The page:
Natural mineral water consists of rain water or melted snow that has slowly filtered through the ground and gathered in subterranean pools over many years. During its passage through the rocks, the composition of the water changes as it dissolves carbon dioxide and minerals. Mineral water can stay in underground deposits, or it may emerge to the surface in the form of springs containing dissolved mineral salts and sulfur compounds. Mineral water becomes effervescent if it has sufficient carbonic acid to produces carbon dioxide bubbles at normal atmospheric pressure.
Mineral water is called "hard" when it has a high content of calcium and magnesium ions, and it is called "soft" if it has few dissolved calcium and magnesium ions.
The U.S. Food and Drug Administration (FDA) classifies mineral water as water originating from a geologically and physically protected underground water source that contains at least 250 parts per million of total dissolved solids. Mineral content is what distinguishes mineral water from spring water. Calcium and magnesium are two essential minerals present in mineral water. Calcium is a constituent of bones, regulates muscle contractions and mediates blood clotting. Magnesium also is a component of bones, and it is needed for many biochemical reactions that help to maintain normal muscle and nerve function, keep heart rhythm steady and support a healthy immune system. The average adult requires approximately 1000 milligrams of calcium and 400 milligrams of magnesium per day. Mineral water can provide a portion of these requirements.
Source of Gerolsteiner Mineral Water
Gerolsteiner mineral water comes from Gerolstein, a small town in western Germany near the borders of Belgium and Luxembourg. Gerolstein is situated in a narrow valley along the Kyll river which flows between large dolomite and basalt mountains. Dolomite is a carbonate sedimentary rock composed of more than 50 percent calcium-magnesium carbonate (CaMg(CO3)2) from which the mineral content of the water in the region is derived. Basalt is a fine-grained, dark rock produced by volcanic activity consisting of silicates of calcium, aluminium, magnesium and iron. There are two volcanic peaks in the Gerolstein area: the Kasselburgmassiv is located on the west side of the Kyll river, and the Rockeskyller Kopf is on the eastern side of the river. The mountains in this area are part of the Middle Rhine Highlands, also called the Rhenish Slate Mountains. The northwestern part of the Rhenish Slate Mountains is called the Eifel.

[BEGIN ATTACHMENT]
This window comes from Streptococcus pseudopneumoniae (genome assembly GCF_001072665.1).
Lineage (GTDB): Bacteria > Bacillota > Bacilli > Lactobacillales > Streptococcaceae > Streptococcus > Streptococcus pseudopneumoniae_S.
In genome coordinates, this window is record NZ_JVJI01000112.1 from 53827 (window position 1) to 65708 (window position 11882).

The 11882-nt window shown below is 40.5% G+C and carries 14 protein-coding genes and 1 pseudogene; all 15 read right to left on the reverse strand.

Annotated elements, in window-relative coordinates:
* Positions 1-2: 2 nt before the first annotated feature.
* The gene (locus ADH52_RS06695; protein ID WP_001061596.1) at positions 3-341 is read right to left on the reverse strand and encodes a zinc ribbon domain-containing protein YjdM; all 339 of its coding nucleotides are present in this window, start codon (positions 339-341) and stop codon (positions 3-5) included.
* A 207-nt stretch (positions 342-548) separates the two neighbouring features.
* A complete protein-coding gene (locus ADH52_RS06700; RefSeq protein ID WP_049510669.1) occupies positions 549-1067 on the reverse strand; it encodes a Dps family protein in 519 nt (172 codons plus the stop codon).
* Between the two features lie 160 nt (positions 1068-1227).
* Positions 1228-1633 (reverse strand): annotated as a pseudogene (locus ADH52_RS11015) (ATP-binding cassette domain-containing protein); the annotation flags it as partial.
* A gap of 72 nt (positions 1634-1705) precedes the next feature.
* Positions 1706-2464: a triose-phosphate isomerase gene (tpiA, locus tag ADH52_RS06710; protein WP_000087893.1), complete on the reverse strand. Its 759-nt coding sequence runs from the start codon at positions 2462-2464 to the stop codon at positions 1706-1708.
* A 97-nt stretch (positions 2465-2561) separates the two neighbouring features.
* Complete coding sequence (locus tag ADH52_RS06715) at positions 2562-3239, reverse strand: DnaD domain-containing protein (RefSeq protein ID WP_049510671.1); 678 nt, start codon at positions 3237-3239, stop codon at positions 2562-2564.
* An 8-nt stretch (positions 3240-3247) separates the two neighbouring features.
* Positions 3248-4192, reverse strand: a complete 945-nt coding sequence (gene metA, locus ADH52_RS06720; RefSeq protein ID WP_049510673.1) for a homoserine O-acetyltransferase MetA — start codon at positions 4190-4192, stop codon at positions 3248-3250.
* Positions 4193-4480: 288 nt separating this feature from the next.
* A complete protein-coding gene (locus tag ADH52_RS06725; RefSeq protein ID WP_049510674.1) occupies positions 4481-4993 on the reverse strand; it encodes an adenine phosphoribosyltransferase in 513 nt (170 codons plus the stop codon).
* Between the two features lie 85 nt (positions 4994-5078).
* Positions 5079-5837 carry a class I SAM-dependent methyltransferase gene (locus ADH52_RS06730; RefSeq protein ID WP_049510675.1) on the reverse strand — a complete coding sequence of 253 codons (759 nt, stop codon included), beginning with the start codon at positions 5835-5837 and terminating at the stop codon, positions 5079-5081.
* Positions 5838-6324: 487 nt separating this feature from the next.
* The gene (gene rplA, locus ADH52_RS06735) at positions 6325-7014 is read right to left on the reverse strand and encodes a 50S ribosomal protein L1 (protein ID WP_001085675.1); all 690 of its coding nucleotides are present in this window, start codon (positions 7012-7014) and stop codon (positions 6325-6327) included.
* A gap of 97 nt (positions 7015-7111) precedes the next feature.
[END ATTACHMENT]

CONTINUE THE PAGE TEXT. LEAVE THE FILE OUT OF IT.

There is evidence that Buchenloch, a cave near Gerolstein, had human inhabitants during the stone age. The remains of a 7th century BC Bronze Age Celtic ring wall have also been found at Dietzenley which is the highest point on the mountains on the East side of the Kyll river overlooking Gerolstein. A temple and some dwellings from the Roman occupation of the area have also been preserved. During medieval times various castles were built in the area, and some of them are tourist attractions, such as the ruins of Castle Kasselburg in Pelm, about two kilometers northeast of Gerolstein.
Composition of Gerolsteiner Mineral Water
Waters from areas with past volcanic activity are rich in carbonic acid (H2CO3) because carbonic acid develops from the degassing of carbon dioxide (CO2) when magma cools off underground and comes in contact with water (H2O) at high pressure. The carbonic acid dissolves minerals and trace elements from the dolomite rock to produce mineral water. The Gerolsteiner Brunnen factory has been bottling mineral water since 1888. The factory was destroyed during a bombing raid in World War II, but it was rebuilt in 1948. The modern factory has 21 wells in Gerolstein from which it pumps the mineral water from layers of rock located up to 200 meters beneath the surface. One liter of Gerolsteiner mineral water has 345 milligrams of calcium (Ca++), 100 milligrams of magnesium (Mg++), 115 milligrams of sodium (Na+) and 1800 milligrams of bicarbonate (HCO3-). Other minerals found in smaller concentrations are chloride (Cl-), potassium (K+), sulfate (SO4--) and strontium (Sr++). Gerolsteiner mineral water has twice as much calcium and magnesium as the San Pellegrino mineral water from the Province of Bergamo in the Lombardy region of Italy. Gerolsteiner mineral water is one of the most popular brands of mineral water in Europe today, and it is available throughout the world.